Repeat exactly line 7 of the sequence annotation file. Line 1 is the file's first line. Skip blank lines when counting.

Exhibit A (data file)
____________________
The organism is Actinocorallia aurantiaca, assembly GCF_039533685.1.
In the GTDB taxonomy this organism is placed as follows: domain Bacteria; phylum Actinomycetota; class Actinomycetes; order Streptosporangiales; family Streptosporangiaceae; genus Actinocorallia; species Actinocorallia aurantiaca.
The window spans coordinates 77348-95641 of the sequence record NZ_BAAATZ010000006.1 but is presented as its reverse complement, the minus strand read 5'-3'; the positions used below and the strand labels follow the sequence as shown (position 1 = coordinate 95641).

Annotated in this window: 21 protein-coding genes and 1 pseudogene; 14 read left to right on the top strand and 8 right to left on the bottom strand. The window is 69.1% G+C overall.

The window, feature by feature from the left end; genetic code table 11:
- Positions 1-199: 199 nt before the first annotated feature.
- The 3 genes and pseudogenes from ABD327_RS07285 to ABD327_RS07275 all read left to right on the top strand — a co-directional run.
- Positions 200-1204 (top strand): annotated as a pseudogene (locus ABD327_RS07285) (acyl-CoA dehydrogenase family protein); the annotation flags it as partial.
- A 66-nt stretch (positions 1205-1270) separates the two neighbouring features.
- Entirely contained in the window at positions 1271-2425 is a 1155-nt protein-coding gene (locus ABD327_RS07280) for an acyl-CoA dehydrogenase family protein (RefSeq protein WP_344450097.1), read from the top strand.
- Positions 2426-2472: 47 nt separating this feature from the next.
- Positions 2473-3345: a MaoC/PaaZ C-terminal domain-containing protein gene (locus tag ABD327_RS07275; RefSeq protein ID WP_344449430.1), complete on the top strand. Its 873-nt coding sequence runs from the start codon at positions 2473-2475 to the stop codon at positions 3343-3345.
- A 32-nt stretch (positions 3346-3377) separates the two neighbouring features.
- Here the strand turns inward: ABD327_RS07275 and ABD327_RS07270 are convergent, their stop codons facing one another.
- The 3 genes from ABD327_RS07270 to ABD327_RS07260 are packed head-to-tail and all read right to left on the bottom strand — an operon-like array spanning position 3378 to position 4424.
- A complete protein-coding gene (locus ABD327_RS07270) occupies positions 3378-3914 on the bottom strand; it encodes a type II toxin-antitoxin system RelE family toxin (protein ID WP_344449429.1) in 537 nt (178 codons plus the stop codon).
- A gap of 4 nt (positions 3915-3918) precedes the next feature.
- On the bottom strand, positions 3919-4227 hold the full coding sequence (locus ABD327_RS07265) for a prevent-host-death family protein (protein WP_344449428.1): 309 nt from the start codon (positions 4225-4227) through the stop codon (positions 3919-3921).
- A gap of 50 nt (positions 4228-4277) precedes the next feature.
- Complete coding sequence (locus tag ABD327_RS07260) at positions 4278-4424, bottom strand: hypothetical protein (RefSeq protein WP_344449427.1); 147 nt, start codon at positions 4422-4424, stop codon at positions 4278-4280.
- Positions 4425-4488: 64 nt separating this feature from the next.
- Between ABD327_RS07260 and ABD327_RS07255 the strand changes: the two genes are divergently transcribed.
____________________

- The 3 genes and pseudogenes from ABD327_RS07285 to ABD327_RS07275 all read left to right on the top strand — a co-directional run.